Making a Bartop Arcade Cabinet


Making the arcade cabinet was one of the biggest parts of the project. Not only is it a decent size physically, it also is the platform that I’m making the games for, so it needed to be right.

The Design

The design for the cabinet was based on the rough shape of a bar top arcade cabinet. I decided against making a full size one as it would’ve been tricky to move and cost a fair bit more to make. Considering I was doing this project totally out of my own pocket it needed to be as cheap as I could make it while still been good quality.

When it came to getting actual measurements, I used a Legend of Zelda bartop cabinet writeup as a guideline. I mostly used the diagrams to figure out the dimensions I would need for my cabinet. As I was going for a more modern cabinet rather than a retro one, I purchased a budget BenQ 16-9 1080p monitor for the screen. This meant I had to widen the design to suit the monitors dimensions. This actually resulted in a more ergonomic design as the 2 players have a bit more space between their controls.

Materials & Measuring

The material for this project was simple 9 ply, plywood in big sheets. I believe they were 4’ by 8’ but don’t quote me on that. We got 2 sheets cut in half to make squares, due to this we somehow managed to get one for free as the checkout lady, who looked new to the job, but had nice two tone dyed hair got confused and only charged us for the one piece. I’m not complaining as made the materials a tad cheaper.

Measuring each part of the cabinet out was a relatively simple process, having the example project helped getting the right measurements, but measuring it out was tedious as the tools I had to measure with. That being an oversized set square, a bandsaw rail attachment with angles on it and a pencil which was barely visible to me due to my partial colour blindness.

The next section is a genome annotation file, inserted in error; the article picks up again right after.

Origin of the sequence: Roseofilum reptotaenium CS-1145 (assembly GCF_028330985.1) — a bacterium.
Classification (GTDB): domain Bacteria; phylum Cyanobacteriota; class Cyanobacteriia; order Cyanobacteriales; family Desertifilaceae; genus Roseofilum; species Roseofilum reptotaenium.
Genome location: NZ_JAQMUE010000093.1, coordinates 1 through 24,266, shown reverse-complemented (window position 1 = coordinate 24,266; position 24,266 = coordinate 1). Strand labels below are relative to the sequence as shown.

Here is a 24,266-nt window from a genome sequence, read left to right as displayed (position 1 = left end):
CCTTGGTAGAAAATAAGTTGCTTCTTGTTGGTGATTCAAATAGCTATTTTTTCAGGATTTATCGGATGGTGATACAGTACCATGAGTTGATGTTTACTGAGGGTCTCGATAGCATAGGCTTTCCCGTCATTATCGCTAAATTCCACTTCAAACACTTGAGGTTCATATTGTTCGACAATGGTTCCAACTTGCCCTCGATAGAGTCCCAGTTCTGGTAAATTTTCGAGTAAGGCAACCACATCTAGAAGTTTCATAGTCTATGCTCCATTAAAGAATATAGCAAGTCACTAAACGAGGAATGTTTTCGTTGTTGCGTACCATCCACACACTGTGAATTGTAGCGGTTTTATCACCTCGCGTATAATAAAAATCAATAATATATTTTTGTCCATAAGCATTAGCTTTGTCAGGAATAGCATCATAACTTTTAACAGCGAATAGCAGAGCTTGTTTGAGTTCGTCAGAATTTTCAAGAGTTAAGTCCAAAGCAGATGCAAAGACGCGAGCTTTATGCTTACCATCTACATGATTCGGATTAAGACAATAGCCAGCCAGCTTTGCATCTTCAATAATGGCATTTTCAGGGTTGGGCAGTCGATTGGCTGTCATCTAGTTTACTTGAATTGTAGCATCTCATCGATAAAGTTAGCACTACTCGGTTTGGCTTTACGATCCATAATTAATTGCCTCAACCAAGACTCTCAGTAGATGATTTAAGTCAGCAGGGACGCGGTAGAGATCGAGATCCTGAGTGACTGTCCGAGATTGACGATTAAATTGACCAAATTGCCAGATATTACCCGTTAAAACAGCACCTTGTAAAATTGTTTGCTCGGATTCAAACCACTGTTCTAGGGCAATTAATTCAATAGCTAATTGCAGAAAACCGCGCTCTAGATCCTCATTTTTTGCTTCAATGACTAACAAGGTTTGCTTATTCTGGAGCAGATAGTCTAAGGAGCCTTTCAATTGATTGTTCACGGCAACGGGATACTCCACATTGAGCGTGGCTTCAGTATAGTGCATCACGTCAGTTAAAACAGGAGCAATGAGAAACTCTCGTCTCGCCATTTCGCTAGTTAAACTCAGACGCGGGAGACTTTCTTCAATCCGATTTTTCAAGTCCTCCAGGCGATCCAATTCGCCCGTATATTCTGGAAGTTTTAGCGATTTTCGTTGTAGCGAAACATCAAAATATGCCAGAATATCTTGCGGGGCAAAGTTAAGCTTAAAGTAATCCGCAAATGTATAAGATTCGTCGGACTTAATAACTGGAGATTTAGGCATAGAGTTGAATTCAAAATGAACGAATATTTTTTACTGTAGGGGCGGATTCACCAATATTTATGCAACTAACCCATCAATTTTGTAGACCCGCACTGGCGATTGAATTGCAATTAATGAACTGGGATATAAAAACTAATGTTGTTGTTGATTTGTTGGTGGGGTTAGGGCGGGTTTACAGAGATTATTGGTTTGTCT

Cutting out the pieces

The next main step was cutting out the pieces. Most of the pieces were simple to cut out as they were 24” wide and varying heights. However not all the pieces were so simple. The sides proved to be difficult as the bandsaw couldn’t get to the line to cut out the shape, the table saw was no better. We ended up getting close with the bandsaw but cutting it out in random shapes in steps and then smoothing it out using a mounted router.


Assembling the cabinet together was a puzzle really. It was more or less; get this piece to fit here, at the right angle and with the right depth so it looked good. We put the sides on first so that it could be used as a base for the rest of the pieces and gave the structure some rigidity early on. The bottom piece was a simple fit with a few supports on the interior of the cabinet, though that was the only quote on quote easy piece.

The next piece was the control board, where the joysticks and buttons for both players would be. This was a hard piece as the drill we were using couldn’t handle the cuts for the larger buttons and couldn’t reach over half the buttons on the board. Because of this we ended up using a more powerful hand drill, with one of us drilling while the other held the board as still as possible. This worked surprisingly well all considering. We made two mistakes. The first been the top row of buttons which were there for menus and confirmation in the games. They were supposed to be all in a straight line, but a mistake on measuring meant that the outside hole was slightly higher than intended. We hid that mistake by matching the hole on the other side and making it look natural. However, the left players joystick hole also went a bit weird. While cutting the board wasn’t quite flat on the table and we had a few minor scrapes on the edge which left a not perfect hole. We planned to hide this with the provided covers for the joysticks and left it at that.